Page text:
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Composer Spaces
Alex Taylor

In our Composer Spaces series, we ask composers to share a bit about their working environment and to give us a brief insight into their process. This week we present composer Alex Taylor.

My composing tends to come in bursts and clumps; it’s not unusual to have three or four commissions overlapping or in quick succession and then nothing for a while. A typical day might involve no composing whatsoever, depending on what projects I have on the go – but I do love it when I get the chance to just compose every day for several weeks without having to think about other things.

A typical composing day for me usually involves a stretch of activity in the middle of the day – my most productive hours are probably from 10 until 3; the later afternoon is prime lunch/nap/daydream territory, and then there might be another stretch before dinner. It’s unusual for me to work at nighttime unless I’m really under the pump. I’m pretty happy if I can get three or four hours of good composing work done in a day – which doesn’t seem like a lot, but it tends to take up a lot of brain space. I like to think I’m efficient!

Composer Space Alex Taylor - featured image Typical desk clutter – half-eaten breakfast, coffee (NB extra large mug),piles of scrap paper, notebooks, music stand, computer screen, origami detritus, lamp, wall art.

At the moment here in San Diego I have a work desk set up in my bedroom – it’s relatively quiet and less reverberant than the rest of the apartment. Having said that I generally like to have a dedicated office space where I can spread out and strew materials around the place – I’m organized but messy; I’m constantly writing lists or jotting down ideas in notebooks or on random scraps of paper.

In the early stages of a piece, I might spend quite a bit of time outside with a notebook, somewhere with nice light, a park bench or an outside table at a café.

Regardless, I get a lot of inspiration from visual stimuli – colour, shape, texture – so I like to surround myself with interesting viewpoints, objects, messes.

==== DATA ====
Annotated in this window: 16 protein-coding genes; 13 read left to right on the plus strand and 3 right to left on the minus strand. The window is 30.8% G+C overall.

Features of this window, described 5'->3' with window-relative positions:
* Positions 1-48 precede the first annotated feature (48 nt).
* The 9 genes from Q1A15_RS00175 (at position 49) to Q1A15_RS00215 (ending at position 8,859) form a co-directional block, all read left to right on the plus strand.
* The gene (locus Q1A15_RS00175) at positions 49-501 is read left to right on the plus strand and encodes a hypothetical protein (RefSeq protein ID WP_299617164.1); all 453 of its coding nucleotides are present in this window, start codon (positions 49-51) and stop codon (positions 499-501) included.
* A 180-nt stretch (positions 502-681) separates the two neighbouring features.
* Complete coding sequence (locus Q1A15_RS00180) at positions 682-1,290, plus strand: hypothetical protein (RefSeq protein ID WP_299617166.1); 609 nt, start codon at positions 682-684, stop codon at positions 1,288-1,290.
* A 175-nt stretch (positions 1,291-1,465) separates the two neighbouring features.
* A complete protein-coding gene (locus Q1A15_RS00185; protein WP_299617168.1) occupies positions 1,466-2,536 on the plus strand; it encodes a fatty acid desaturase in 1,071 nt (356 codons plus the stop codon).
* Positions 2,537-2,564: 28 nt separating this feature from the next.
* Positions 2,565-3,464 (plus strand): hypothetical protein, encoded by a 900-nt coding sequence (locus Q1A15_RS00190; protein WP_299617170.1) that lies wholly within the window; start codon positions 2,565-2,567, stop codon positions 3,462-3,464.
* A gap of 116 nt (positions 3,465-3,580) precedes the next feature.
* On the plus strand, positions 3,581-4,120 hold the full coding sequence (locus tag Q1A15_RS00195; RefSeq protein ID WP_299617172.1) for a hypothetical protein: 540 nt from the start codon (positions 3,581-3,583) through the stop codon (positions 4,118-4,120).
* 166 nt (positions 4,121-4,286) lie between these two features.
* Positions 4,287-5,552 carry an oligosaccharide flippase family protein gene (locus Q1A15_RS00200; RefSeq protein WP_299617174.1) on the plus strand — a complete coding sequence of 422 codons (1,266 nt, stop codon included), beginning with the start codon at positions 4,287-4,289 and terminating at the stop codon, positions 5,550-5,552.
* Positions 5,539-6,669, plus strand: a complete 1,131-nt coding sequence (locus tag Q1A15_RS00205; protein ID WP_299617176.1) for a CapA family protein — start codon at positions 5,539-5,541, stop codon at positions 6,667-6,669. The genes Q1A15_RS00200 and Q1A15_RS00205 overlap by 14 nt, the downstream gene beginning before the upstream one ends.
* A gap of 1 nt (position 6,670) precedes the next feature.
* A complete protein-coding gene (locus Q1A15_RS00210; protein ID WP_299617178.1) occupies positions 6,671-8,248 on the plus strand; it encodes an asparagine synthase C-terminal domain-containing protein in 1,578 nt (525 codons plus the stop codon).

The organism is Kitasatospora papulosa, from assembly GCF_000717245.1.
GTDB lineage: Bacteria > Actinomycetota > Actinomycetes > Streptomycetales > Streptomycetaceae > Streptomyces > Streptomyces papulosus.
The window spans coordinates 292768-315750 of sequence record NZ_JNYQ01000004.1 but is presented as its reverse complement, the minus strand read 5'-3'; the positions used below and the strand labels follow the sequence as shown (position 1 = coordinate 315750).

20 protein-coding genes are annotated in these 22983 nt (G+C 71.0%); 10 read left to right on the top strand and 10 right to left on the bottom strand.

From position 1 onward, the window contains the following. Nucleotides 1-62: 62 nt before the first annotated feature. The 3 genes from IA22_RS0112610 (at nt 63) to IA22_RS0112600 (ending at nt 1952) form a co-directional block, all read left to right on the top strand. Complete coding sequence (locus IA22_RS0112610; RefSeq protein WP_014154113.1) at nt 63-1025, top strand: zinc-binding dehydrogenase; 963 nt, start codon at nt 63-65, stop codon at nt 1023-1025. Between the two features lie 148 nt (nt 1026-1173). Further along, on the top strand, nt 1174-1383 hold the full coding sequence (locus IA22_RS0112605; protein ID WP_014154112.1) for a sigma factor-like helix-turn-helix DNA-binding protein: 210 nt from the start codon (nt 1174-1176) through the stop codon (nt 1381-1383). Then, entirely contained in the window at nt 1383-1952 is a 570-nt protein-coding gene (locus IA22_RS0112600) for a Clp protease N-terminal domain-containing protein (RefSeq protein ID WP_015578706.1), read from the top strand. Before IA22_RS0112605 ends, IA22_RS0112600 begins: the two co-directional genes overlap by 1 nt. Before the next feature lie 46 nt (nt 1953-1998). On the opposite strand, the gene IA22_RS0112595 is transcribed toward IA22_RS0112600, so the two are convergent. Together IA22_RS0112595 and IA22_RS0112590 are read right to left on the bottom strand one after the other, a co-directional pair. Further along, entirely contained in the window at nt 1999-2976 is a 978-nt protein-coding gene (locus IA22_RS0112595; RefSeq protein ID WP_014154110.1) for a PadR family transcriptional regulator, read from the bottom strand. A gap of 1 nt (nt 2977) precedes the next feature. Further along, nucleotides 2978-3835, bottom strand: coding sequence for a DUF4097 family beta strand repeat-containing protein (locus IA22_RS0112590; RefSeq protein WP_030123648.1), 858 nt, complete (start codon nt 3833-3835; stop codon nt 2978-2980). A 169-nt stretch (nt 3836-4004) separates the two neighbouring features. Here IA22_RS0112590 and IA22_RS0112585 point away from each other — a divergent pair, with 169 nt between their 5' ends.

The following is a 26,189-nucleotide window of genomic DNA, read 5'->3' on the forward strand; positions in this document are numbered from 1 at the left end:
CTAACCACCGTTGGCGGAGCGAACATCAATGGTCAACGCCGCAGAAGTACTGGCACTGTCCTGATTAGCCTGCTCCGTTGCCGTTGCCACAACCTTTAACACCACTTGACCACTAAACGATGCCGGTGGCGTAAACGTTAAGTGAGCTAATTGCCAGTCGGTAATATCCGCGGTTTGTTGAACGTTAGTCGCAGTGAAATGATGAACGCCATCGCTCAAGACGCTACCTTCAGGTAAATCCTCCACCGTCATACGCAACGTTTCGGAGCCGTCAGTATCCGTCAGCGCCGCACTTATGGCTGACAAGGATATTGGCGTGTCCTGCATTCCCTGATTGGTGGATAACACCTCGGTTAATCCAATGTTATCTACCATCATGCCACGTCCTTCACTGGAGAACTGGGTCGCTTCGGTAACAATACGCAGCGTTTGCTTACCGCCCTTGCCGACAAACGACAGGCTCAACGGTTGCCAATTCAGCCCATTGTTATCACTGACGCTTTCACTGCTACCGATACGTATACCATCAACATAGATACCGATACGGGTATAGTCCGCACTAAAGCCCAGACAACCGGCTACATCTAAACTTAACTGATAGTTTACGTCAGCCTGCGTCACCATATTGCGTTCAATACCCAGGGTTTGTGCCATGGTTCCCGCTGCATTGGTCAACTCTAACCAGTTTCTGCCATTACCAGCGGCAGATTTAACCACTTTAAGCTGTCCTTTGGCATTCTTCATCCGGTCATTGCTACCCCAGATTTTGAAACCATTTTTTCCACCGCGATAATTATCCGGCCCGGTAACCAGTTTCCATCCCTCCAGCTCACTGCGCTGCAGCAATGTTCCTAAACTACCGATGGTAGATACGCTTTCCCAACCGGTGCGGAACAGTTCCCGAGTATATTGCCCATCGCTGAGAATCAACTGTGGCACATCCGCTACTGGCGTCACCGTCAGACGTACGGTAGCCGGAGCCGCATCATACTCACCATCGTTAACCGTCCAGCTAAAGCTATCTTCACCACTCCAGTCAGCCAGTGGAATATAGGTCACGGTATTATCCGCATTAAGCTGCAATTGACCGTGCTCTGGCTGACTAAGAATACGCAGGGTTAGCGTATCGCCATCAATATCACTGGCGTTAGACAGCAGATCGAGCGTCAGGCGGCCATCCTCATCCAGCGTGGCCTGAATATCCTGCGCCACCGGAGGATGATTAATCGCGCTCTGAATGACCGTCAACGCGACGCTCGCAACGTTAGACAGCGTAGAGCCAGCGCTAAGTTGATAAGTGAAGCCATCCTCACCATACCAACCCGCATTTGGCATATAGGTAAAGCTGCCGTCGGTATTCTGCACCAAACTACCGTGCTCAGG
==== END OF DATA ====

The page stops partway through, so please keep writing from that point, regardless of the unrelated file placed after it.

I keep a decent stash of HB pencils and a pad of Carta no. 27 manuscript, but honestly, I’ll use whatever I have on hand; I have several Moleskine manuscript notebooks around and several lined writing notebooks that I’ll often draw staves on if I don’t have manuscript handy. A piece almost always starts off handwritten, although I’ll progress fairly quickly to the computer once I’ve developed some materials. Maybe the quirkiest (and most embarrassing) thing about my composing is that I use an extremely old version of Sibelius that I’ve never bothered to upgrade.

Some notebooks and writing implements. Origami friends look on.

There’s often a lot of ‘pre-compositional’ work that happens first; writing out different permutations of modes, inversions and transpositions of chords, counting beat patterns, etc. – the development of a language, or maybe more accurately a dialect, for each new piece. A set of possible moves.

Then that material gets filtered through something more personal – a melody, or a particular chord sequence, that gets manipulated and developed according to my particular musical tastes and biases, the idioms of the instruments, the trajectory of the piece.

I’ve been writing a lot of vocal music recently, and that involves spending time with the text. Speaking it aloud, speaking it in my mind’s ear, finding the cadences and patterns of rhythm, trying out different melodies, seeing how it sits in my own voice, imagining how it sits in the singer’s voice I’m writing for.

Right at the moment I’m not writing anything, which is quite nice. The early part of 2020 was extremely busy, with three pieces I was working on basically simultaneously – Poema de La Siguiriya Gitana, a setting of Lorca for tenor, cello and percussion (part of my doctoral studies here at UCSD); The Paihia Piano Party, a music-theatre collaboration with Celeste Oram for the APO’s Beethoven series; and A Handful of False Starts and Dead Ends, an octet for Ensemble Proton Bern utilizing some unusual auxiliary wind instruments (ever heard of a Lupophone?)

Most recently I’ve just finished another vocal work, Sea Gods, a setting of H.D. for mezzo, flute, oboe, percussion, violin, cello and bass. It was slated for performance here in October but it’s likely to be another year before I’ll get to hear it.

I have some interesting projects lined up for the next year, two of which involve New Zealand-based chamber groups – crossing my fingers and toes that I’ll be able to come back home for some premieres in 2021!

A Handful of False Starts and Dead Ends

Poema de La Siguiriya Gitana